REAL PHOTOGRAPHERS DON’T USE PINK CAMERAS
Saturday I did what I have been promising myself for a long time, I took an all day photo course so finally, maybe, perhaps, if I paid close attention I would actually learn how to use my cameras on any setting other than automatic.
I found a course through New York City Photography Workshop. It was seven hours and promised to be small; five people max, so we would all get individual attention.
I was very keen to finally figure out my NikonJ1. My friend the photographer Tim Clary did give me a lesson, but I’m not too quick with these things and I couldn’t keep bugging him forever. He suggested I might want to go take an all day Nikon course, but those are in hotel ballrooms and I think they just read the manuals out loud.
So Saturday I headed off to Crosby Street to the Jeffrey Apoin Studio, to hopefully, finally, maybe learn how to use a camera.
On my way out of the house something told me, that little voice of common sense or the one that says you might not want to be humiliated, take your CanonG11. So, despite the fact I didn’t feel I needed to learn how to use it, don’t ask me why I felt that way, since there is not one button on it aside from AUTO I understand, but I took it with me anyway.
On the way down I started getting nervous, see, my Nikon, while apparently very trendy, is the Ashton Kutcher camera. It is slick and sleek much like the Ashman himself. And it also comes in a wide variety of colors, including pink.
I don’t have a pink camera, I have white one.
That’s already bad enough. I had these images of the four other people in the group all sitting their with their big SLR’s and there I would be with Ashton’s camera. I had visions of Reese Witherspoon in Legally Blonde, sitting in the law class at Harvard with her pink computer. There I would be the lonely, photographer in training with a camera that comes in pink. Nobody would take me seriously. And despite the fact it has multiple lenses, Ashton’s camera might not be able to do everything the others can.
Blessedly there was only one other person in the class, Sergeant Oscar Hernandez of the New Jersey Police Dept. I’m going to let you in on a little secret – Police Sergeants do not have pink cameras. In fact they don’t have cameras that are even made in pink. Oscar had exactly what I thought people would have a nice, big solid Canon. He had a man’s camera, a photographer’s camera. I had one that might cheat on Demi Moore.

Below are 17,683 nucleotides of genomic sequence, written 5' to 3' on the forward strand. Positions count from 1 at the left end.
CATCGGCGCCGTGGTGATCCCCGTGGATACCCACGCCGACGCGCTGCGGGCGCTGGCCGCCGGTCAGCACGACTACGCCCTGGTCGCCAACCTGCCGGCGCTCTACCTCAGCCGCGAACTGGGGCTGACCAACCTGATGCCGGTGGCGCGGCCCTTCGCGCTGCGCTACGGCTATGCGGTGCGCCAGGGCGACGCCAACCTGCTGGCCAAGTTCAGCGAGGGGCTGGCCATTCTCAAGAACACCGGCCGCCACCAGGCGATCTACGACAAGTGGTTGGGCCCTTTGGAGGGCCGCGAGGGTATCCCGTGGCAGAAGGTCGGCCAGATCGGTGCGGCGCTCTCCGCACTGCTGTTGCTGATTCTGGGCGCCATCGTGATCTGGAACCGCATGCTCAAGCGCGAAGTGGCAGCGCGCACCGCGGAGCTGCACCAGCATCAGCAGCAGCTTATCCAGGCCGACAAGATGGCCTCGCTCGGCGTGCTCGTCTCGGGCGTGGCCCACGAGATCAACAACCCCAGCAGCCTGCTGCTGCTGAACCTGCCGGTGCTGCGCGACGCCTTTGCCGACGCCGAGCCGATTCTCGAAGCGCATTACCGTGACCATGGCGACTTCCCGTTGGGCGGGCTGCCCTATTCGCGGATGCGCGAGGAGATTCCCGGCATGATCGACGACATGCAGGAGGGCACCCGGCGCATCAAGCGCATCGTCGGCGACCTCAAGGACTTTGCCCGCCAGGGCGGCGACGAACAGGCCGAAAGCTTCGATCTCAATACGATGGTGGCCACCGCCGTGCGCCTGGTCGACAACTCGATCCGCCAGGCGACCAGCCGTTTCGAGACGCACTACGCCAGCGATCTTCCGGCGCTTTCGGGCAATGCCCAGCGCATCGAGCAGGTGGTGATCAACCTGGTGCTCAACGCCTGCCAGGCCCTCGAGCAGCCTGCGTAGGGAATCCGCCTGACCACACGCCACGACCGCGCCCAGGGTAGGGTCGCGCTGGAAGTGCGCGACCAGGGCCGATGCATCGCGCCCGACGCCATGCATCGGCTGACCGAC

Jeffrey is a very good teacher and a very patient man. He taught both Oscar and me a lot. The problem was and is the Ashton Kutcher camera does not like to be used with manual settings. It likes Ashton to do all the work. There is even one really annoying thing where you can’t take the light meter down below a certain number.
Now mind you before Saturday I didn’t know the difference between an ISO and an IPO or F-Stop and a Pit Stop. I now know some of these things.
I have them all written down. But Ashton for some reason does not want me to use my new found knowledge. He wants to choose my settings. And if I try he argues by putting up a red box that says, No, I’m Ashton and I work this camera.
It got very frustrating. So much so, that even Jeffrey who really knows his way around a camera said “I can’t really teach you on this one as it prevents us from doing the simplest of things. Like changing light and shutter speed.” To keep the sleek, night club friendly look there are very few exterior buttons, when you want to do anything except for a few very simple functions you must go into the settings that are all computerized and it’s really time consuming, confusing and annoying.
Jeffrey finally said, “Let’s just work with the G11, that one won’t get in our way.”
Lucky I listened to that little voice. By the end of the day I was understaning things that had confounded me for years. I was a little frustrated as Oscar’s camera could do everything.
I was even more frustrated because I really like the way the Ashton model looks, but for a long steady, relationship I may have to abandon him for something a little more mature, reliable and predictable.; a camera that does not need to have their way all the time. A camera that lets me learn how to use it and make my own decisions.
I’m glad I took the course. I emailed Jeffrey tonight and said I think I need another one, no matter how good the teacher you can’t learn photography in one day. I also asked him what he thought might be a better choice for me if I decided to call it off with Ashton.
The real lesson is something I knew, never count on playboys or movie stars for anything other than amusement and good looks and real cameras don’t come in pink.
Still life taken with my G11. Ashton for some reason does not like rocks.